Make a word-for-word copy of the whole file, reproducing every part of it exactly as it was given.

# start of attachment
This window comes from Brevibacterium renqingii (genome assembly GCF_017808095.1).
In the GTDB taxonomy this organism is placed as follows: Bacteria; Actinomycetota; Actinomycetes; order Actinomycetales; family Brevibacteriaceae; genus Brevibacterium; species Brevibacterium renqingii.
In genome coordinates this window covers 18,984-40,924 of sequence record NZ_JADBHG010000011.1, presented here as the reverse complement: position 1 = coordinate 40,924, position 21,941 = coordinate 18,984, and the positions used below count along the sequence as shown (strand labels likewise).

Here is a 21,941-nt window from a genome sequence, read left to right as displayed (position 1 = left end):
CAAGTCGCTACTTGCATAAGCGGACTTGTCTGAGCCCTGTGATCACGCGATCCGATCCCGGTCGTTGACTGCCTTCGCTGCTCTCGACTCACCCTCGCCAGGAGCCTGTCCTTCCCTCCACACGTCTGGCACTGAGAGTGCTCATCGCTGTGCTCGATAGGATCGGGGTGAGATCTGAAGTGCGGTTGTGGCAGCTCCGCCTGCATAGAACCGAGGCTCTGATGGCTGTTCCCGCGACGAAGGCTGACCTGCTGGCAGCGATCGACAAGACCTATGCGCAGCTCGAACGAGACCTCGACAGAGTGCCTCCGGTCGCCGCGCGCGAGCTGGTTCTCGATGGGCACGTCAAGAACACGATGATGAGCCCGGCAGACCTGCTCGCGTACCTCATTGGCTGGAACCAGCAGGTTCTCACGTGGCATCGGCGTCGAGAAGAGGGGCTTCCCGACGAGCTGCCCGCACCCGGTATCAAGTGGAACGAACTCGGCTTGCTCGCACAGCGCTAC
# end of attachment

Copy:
This window comes from Brevibacterium renqingii (genome assembly GCF_017808095.1).
In the GTDB taxonomy this organism is placed as follows: Bacteria; Actinomycetota; Actinomycetes; order Actinomycetales; family Brevibacteriaceae; genus Brevibacterium; species Brevibacterium renqingii.
In genome coordinates this window covers 18,984-40,924 of sequence record NZ_JADBHG010000011.1, presented here as the reverse complement: position 1 = coordinate 40,924, position 21,941 = coordinate 18,984, and the positions used below count along the sequence as shown (strand labels likewise).

Here is a 21,941-nt window from a genome sequence, read left to right as displayed (position 1 = left end):
CAAGTCGCTACTTGCATAAGCGGACTTGTCTGAGCCCTGTGATCACGCGATCCGATCCCGGTCGTTGACTGCCTTCGCTGCTCTCGACTCACCCTCGCCAGGAGCCTGTCCTTCCCTCCACACGTCTGGCACTGAGAGTGCTCATCGCTGTGCTCGATAGGATCGGGGTGAGATCTGAAGTGCGGTTGTGGCAGCTCCGCCTGCATAGAACCGAGGCTCTGATGGCTGTTCCCGCGACGAAGGCTGACCTGCTGGCAGCGATCGACAAGACCTATGCGCAGCTCGAACGAGACCTCGACAGAGTGCCTCCGGTCGCCGCGCGCGAGCTGGTTCTCGATGGGCACGTCAAGAACACGATGATGAGCCCGGCAGACCTGCTCGCGTACCTCATTGGCTGGAACCAGCAGGTTCTCACGTGGCATCGGCGTCGAGAAGAGGGGCTTCCCGACGAGCTGCCCGCACCCGGTATCAAGTGGAACGAACTCGGCTTGCTCGCACAGCGCTAC